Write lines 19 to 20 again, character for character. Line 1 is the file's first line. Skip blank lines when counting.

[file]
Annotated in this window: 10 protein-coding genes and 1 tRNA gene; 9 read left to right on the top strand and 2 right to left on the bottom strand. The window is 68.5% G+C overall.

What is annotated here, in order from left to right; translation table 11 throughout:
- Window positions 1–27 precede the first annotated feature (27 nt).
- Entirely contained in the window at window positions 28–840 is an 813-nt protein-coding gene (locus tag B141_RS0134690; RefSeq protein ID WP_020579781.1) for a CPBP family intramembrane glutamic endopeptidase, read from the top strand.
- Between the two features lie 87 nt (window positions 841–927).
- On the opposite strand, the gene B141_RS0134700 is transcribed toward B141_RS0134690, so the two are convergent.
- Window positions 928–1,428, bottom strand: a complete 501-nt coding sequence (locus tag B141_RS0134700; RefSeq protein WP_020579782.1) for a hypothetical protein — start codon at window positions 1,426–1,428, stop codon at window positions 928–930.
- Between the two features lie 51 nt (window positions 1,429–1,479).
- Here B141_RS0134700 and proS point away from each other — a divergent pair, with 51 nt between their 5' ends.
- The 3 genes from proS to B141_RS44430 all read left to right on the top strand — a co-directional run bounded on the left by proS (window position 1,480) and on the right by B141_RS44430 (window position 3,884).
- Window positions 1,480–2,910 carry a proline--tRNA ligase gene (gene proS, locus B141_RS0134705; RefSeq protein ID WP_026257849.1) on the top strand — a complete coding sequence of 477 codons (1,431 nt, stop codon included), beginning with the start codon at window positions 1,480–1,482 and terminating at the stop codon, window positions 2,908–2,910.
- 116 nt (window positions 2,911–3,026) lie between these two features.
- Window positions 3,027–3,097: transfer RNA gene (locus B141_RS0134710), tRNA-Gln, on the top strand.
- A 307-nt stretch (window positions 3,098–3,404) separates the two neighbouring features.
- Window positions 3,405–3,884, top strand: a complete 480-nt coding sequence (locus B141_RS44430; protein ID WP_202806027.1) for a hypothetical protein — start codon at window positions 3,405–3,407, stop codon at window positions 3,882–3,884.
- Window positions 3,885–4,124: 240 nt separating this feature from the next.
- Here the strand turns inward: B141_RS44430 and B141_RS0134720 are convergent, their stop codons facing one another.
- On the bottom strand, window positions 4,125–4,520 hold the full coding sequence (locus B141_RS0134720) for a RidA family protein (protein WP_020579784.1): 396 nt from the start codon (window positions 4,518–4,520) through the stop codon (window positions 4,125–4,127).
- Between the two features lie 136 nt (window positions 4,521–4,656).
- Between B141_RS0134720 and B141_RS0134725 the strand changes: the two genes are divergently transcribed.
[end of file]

- Between the two features lie 136 nt (window positions 4,521–4,656).
- Between B141_RS0134720 and B141_RS0134725 the strand changes: the two genes are divergently transcribed.